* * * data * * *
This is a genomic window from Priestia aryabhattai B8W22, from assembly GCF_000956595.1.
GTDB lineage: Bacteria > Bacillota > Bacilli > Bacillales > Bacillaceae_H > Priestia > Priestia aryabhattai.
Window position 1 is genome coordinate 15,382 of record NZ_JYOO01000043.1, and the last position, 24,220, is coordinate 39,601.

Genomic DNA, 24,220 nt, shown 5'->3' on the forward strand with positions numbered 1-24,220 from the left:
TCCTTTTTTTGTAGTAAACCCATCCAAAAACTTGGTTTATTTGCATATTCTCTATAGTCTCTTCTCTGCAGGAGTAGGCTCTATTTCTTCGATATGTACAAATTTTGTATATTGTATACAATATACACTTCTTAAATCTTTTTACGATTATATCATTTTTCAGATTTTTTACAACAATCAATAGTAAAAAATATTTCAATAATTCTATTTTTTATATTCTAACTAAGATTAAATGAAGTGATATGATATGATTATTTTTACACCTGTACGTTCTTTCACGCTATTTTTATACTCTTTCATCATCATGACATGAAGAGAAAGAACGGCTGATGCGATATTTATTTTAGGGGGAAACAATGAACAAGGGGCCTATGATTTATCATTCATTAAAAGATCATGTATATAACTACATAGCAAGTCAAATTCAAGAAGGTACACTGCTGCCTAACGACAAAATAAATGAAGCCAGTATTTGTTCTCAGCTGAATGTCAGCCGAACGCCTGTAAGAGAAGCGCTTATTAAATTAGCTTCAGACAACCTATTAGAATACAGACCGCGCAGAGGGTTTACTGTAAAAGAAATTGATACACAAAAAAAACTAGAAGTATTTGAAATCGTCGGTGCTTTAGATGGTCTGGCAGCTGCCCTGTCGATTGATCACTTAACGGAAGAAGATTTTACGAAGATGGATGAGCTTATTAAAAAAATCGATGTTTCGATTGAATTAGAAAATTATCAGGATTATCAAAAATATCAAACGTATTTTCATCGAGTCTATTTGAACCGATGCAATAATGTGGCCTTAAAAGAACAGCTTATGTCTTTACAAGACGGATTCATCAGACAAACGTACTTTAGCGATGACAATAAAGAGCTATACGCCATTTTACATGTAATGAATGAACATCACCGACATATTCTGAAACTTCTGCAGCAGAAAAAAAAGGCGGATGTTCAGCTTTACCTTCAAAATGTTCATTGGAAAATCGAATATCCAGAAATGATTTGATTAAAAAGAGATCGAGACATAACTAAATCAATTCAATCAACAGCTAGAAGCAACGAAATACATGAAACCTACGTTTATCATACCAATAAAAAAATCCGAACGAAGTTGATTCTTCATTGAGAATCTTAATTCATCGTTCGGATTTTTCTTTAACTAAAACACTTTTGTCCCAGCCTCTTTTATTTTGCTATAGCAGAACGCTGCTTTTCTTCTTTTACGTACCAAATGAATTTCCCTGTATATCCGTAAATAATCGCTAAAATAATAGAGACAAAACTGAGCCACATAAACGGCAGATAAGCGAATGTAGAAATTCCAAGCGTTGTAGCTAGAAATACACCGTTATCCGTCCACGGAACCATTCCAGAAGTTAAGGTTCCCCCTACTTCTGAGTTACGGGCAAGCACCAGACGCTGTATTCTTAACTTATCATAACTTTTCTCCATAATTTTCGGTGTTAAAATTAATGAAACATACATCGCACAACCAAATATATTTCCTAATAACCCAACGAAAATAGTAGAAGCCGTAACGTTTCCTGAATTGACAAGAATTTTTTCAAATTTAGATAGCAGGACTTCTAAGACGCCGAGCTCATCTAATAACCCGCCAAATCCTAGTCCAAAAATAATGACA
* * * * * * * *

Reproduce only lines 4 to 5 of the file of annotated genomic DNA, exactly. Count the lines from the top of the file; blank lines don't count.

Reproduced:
Genomic DNA, 24,220 nt, shown 5'->3' on the forward strand with positions numbered 1-24,220 from the left:
TCCTTTTTTTGTAGTAAACCCATCCAAAAACTTGGTTTATTTGCATATTCTCTATAGTCTCTTCTCTGCAGGAGTAGGCTCTATTTCTTCGATATGTACAAATTTTGTATATTGTATACAATATACACTTCTTAAATCTTTTTACGATTATATCATTTTTCAGATTTTTTACAACAATCAATAGTAAAAAATATTTCAATAATTCTATTTTTTATATTCTAACTAAGATTAAATGAAGTGATATGATATGATTATTTTTACACCTGTACGTTCTTTCACGCTATTTTTATACTCTTTCATCATCATGACATGAAGAGAAAGAACGGCTGATGCGATATTTATTTTAGGGGGAAACAATGAACAAGGGGCCTATGATTTATCATTCATTAAAAGATCATGTATATAACTACATAGCAAGTCAAATTCAAGAAGGTACACTGCTGCCTAACGACAAAATAAATGAAGCCAGTATTTGTTCTCAGCTGAATGTCAGCCGAACGCCTGTAAGAGAAGCGCTTATTAAATTAGCTTCAGACAACCTATTAGAATACAGACCGCGCAGAGGGTTTACTGTAAAAGAAATTGATACACAAAAAAAACTAGAAGTATTTGAAATCGTCGGTGCTTTAGATGGTCTGGCAGCTGCCCTGTCGATTGATCACTTAACGGAAGAAGATTTTACGAAGATGGATGAGCTTATTAAAAAAATCGATGTTTCGATTGAATTAGAAAATTATCAGGATTATCAAAAATATCAAACGTATTTTCATCGAGTCTATTTGAACCGATGCAATAATGTGGCCTTAAAAGAACAGCTTATGTCTTTACAAGACGGATTCATCAGACAAACGTACTTTAGCGATGACAATAAAGAGCTATACGCCATTTTACATGTAATGAATGAACATCACCGACATATTCTGAAACTTCTGCAGCAGAAAAAAAAGGCGGATGTTCAGCTTTACCTTCAAAATGTTCATTGGAAAATCGAATATCCAGAAATGATTTGATTAAAAAGAGATCGAGACATAACTAAATCAATTCAATCAACAGCTAGAAGCAACGAAATACATGAAACCTACGTTTATCATACCAATAAAAAAATCCGAACGAAGTTGATTCTTCATTGAGAATCTTAATTCATCGTTCGGATTTTTCTTTAACTAAAACACTTTTGTCCCAGCCTCTTTTATTTTGCTATAGCAGAACGCTGCTTTTCTTCTTTTACGTACCAAATGAATTTCCCTGTATATCCGTAAATAATCGCTAAAATAATAGAGACAAAACTGAGCCACATAAACGGCAGATAAGCGAATGTAGAAATTCCAAGCGTTGTAGCTAGAAATACACCGTTATCCGTCCACGGAACCATTCCAGAAGTTAAGGTTCCCCCTACTTCTGAGTTACGGGCAAGCACCAGACGCTGTATTCTTAACTTATCATAACTTTTCTCCATAATTTTCGGTGTTAAAATTAATGAAACATACATCGCACAACCAAATATATTTCCTAATAACCCAACGAAAATAGTAGAAGCCGTAACGTTTCCTGAATTGACAAGAATTTTTTCAAATTTAGATAGCAGGACTTCTAAGACGCCGAGCTCATCTAATAACCCGCCAAATCCTAGTCCAAAAATAATGACA